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HHP doctoral students fly on the "Vomit Comet"

HHP doctoral students, Meghan Everett and Melissa Scott-Pandorf, took part in a flight on NASA's "Vomit Comet", the C9-B.

The purpose for the flight experiment was to compare true zero gravity locomotion with that of ground based simulated zero-g analogs (i.e. the Cleveland Clinic's Zero gravity locomotion simulator). During each flight they collected locomotion kinematics and EMG while participants walked and ran on a treadmill. This data will be analyzed and then compared to data that was collected in the zero gravity locomotion simulator.

Below are some pics from the flight

 

NASA Reduced Gravity Research Program

The NASA Reduced Gravity Program operated by NASA Lyndon B. Johnson Space Center (JSC) in Houston, Texas, provides the unique "weightless" or "zero-g" environment of space flight for test and training purposes on a cost-reimbursable funding basis. With the coming of age of the Space Transportation System and the current plans for the Space Station, this capability is ideal for the development and verification of space hardware, experiments, crew training and it is also ideal for doing basic research.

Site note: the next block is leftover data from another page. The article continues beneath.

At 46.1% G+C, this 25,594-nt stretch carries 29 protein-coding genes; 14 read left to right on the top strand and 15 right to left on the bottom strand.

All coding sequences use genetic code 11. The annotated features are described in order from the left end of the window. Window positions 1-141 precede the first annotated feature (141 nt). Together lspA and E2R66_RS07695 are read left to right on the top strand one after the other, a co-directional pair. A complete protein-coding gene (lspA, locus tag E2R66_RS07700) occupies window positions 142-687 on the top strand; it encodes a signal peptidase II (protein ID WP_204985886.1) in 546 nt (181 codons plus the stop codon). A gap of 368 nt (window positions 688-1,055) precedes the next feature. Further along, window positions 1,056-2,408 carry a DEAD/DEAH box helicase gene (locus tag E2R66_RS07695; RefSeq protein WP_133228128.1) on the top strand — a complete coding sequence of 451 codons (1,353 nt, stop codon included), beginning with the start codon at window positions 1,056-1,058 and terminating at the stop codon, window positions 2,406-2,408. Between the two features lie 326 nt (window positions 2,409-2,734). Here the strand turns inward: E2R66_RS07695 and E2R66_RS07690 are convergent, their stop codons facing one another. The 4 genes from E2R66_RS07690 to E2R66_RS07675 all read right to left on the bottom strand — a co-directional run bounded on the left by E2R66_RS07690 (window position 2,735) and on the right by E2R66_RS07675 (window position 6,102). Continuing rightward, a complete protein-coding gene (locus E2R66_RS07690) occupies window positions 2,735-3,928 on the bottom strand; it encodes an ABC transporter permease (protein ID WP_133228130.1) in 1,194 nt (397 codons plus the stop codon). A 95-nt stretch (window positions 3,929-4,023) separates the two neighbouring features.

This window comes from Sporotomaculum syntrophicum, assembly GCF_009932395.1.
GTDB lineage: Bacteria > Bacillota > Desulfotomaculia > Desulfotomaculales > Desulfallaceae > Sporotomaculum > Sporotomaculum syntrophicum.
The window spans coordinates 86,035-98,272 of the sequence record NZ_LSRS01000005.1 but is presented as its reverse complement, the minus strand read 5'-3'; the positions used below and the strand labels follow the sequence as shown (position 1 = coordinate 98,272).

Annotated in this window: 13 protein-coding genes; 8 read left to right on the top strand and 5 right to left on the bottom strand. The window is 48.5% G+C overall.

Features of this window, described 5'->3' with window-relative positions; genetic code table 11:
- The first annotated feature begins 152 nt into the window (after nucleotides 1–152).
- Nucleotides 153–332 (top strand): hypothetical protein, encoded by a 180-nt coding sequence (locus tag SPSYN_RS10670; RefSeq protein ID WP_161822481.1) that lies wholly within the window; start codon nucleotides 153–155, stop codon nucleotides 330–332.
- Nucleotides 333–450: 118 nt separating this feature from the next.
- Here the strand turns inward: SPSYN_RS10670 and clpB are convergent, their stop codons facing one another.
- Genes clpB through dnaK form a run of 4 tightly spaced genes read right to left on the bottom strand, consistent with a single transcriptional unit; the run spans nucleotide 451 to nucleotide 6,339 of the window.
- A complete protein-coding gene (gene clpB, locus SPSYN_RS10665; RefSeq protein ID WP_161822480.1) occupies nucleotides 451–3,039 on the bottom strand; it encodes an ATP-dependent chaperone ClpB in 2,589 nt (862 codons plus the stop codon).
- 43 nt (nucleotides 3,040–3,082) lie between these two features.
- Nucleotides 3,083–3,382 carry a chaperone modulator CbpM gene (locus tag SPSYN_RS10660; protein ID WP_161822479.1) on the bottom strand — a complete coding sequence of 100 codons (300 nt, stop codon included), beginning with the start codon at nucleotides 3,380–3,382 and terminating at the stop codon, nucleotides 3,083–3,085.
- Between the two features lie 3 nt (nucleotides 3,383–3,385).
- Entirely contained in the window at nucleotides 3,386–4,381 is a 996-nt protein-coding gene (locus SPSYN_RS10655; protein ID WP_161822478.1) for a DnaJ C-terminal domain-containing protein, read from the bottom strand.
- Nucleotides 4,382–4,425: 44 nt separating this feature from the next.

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C-9B Flight Trajectory

The C-9B Aircraft is a two-engine turbofan aircraft similar to the McDonnell-Douglas DC-9


Click here for more info on the C9-B and NASA's Reduced Gravity Research Program (opens in a new window) 

One of the students who took part in the flight, Melissa Scott-Pandorf was also featured extensively in the media for her research in redesigning the space suit for astronauts. Click here to read more about her exploits.